There’s a lot of strategic and political flair in every Fate series. But, those things are usually only secondary.
The first things that always come to mind are the Servant fights, which extends to their identities, skills, and summoned class, among other character-related stuff.
Well, there are also other great spin-offs, but you still need a minimum exposure to Fate to fully savor their alternative taste.
15. Black Lagoon
Woah, a series that reflects our first description of action titles word per word! Black Lagoon’s crazy hostile encounters make Hollywood titles look like they’re just working through their Tuesday schedule.
There is a good variety of action here, as suggested, but it is usually the chase sequences that mostly stand out and/or remembered, which is understandable actually, due to the mode of transportation and the nature of their organization’s primary business. I would have wanted the standoffs to be a bit more prominent at least.
14. Katekyo Hitman Reborn
A classic shounen gem that is surprisingly no longer mentioned much today.
Shame, because the premise is quite refreshing actually, as it rewrites the typical interpretation of character progression by uhh… literally rebuilding them anew.
It has a slow start for sure, but the anime adaptation wouldn’t really have more then 200+ episodes if it did not iron out its pacing problems quite early on.
Plus, Tsunayoshi’s later ‘forms’ are just absolutely a blast to see after everything that he has gone through.
13. Dragon Ball (series)
Ah yes, the grandfather of most shounen anime of the late 20th century.
This may be an unpopular opinion, but the first series before Dragon Ball Z was actually the most entertaining one from a parody martial arts perspective.
The stakes may have gotten higher, and power levels may have risen after Z, but no more of the clever maneuvering and inadvertent solutions that always provided that signature comedic value of any typical Akira Toriyama work.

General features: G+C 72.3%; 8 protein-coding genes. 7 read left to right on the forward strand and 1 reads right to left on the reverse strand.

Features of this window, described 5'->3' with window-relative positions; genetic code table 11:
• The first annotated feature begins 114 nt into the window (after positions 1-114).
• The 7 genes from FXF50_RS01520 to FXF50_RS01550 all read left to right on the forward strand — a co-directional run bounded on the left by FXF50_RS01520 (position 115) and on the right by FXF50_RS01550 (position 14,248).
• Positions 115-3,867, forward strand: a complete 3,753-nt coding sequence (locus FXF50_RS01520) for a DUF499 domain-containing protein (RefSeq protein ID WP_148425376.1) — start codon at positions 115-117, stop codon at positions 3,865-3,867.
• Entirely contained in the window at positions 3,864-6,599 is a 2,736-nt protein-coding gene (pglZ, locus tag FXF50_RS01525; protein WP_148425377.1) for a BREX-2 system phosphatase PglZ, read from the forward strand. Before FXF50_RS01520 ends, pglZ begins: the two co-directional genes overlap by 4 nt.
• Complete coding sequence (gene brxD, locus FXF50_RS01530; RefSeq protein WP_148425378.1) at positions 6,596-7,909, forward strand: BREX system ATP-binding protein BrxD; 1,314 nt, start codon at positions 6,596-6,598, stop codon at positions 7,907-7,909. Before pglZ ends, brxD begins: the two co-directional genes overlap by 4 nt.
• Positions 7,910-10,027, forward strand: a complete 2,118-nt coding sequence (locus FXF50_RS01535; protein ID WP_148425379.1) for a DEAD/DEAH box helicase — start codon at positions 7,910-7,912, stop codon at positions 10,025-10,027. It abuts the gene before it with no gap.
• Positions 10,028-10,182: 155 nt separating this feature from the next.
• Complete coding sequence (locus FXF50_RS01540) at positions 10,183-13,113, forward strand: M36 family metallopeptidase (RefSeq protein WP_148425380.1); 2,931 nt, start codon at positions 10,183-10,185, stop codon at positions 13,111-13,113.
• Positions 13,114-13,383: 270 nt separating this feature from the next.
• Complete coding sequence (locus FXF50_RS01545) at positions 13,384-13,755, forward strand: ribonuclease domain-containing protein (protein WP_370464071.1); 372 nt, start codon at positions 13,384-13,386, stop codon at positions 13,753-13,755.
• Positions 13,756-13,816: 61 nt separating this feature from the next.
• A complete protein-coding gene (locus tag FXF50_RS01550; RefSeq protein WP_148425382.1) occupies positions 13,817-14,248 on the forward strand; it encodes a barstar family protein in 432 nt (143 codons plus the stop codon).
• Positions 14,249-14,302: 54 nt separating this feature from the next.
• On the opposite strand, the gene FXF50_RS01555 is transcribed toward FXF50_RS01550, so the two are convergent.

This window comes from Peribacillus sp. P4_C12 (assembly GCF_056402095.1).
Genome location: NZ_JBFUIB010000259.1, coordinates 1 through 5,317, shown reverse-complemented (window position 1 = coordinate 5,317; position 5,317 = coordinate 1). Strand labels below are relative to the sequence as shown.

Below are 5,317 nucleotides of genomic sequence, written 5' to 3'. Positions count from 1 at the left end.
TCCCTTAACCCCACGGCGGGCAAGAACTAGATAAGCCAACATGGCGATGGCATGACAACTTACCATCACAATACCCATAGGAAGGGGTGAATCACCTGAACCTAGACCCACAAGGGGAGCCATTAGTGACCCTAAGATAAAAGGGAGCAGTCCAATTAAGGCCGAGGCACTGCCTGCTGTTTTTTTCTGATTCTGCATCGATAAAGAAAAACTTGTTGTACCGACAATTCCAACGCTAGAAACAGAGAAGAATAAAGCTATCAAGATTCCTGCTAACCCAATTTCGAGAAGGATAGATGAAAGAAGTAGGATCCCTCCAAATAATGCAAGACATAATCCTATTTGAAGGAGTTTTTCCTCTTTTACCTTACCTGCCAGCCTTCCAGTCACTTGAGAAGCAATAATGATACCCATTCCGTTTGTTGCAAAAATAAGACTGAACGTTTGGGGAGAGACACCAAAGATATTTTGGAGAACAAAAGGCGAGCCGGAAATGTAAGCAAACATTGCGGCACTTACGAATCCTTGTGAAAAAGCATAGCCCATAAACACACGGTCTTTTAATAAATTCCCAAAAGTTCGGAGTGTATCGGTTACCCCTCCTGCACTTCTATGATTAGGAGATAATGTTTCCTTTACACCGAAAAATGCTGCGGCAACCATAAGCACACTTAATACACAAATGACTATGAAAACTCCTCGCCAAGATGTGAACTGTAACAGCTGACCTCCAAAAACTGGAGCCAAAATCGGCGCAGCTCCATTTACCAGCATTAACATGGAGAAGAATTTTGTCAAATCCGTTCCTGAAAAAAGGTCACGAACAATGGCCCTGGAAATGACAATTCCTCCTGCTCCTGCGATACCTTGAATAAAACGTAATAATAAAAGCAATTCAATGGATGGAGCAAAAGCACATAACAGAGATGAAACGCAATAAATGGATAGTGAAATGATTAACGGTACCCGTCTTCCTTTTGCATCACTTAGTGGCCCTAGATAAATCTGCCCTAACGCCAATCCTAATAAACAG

Nevertheless, the series as a whole is still quite good to watch, assuming that you still haven’t somehow.
It has an unassuming premise, a somewhat predictable atmosphere, and only a hint of some sort of excitement.
Yet, for those tried to follow the headless rider trail, they are rewarded with an action entertainment cruise ship of epic proportions.
From the character interactions to the rather local, but still gripping obstacles and challenges, it’s always a field day for some separate group of characters in its universe.
Heck, the confrontations themselves are still a sight to behold even if it is not a real fight per se.
11. Attack on Titan
Cliffhanger, the anime, ‘Nuff said. There a reason why this series is so popular that it bleeds over mainstream media beyond the reaches of us regular otaku. Nope, not even remotely due to titans.
Because just how cool is it to watch fights of people using Vertical Maneuvering Equipment?! It’s already breath-taking enough to watch standard elite Survey Corps units take on more advanced titans during the series’s very beginning.
Imagine two or more users going toe-to-toe directly with each other?
Ah oops. Was that supposed to be a spoiler?
10. Kill la Kill
Gurren Lagann may not be on this list, but replacing it is an arguably even more epic series when it comes to its fight themes.
First would be the clean and crisp visuals. If Attack on Titan is already dazzling for you, then the transformation sequences and combat techniques of Kill la Kill is set to blow you away.
Expect the same level of high-octane, visual experience whenever this series shows major primary characters’ encounters.
Wait, no, no, don’t dismiss the setting just yet, because its “weaved” themes and the overall plot is just as exciting to see and learn each passing episode.
9. My Hero Academia
Just as with Tiger and Bunny, the action is pretty much the staple theme of this superhero-centric series.
The premise of this series kind of sounds plain and boring at a glance. But trust me, it is anything but plain and boring.
And nope, don’t even bother looking for specific explanations of individual ‘quirks’ here.
You need to be creative within the physical limits of this universe! Just as its main protagonist Deku. By the way, why is everyone talking about ships in a hero anime?
8. One Punch Man
One way to make a series with an OP protagonist consistently interesting is to build the world around him or her.
And that is exactly what Saitama is subjected to every single chapter and/or episode.
He may be winning the day with a single punch, but can you turn a blind eye to the more awesome fight that’s happening over the side?
When the series does let him have his turn once in a while, the visuals get way more spectacular, which strangely includes a sudden, but epic face makeover for the entire fight’s duration.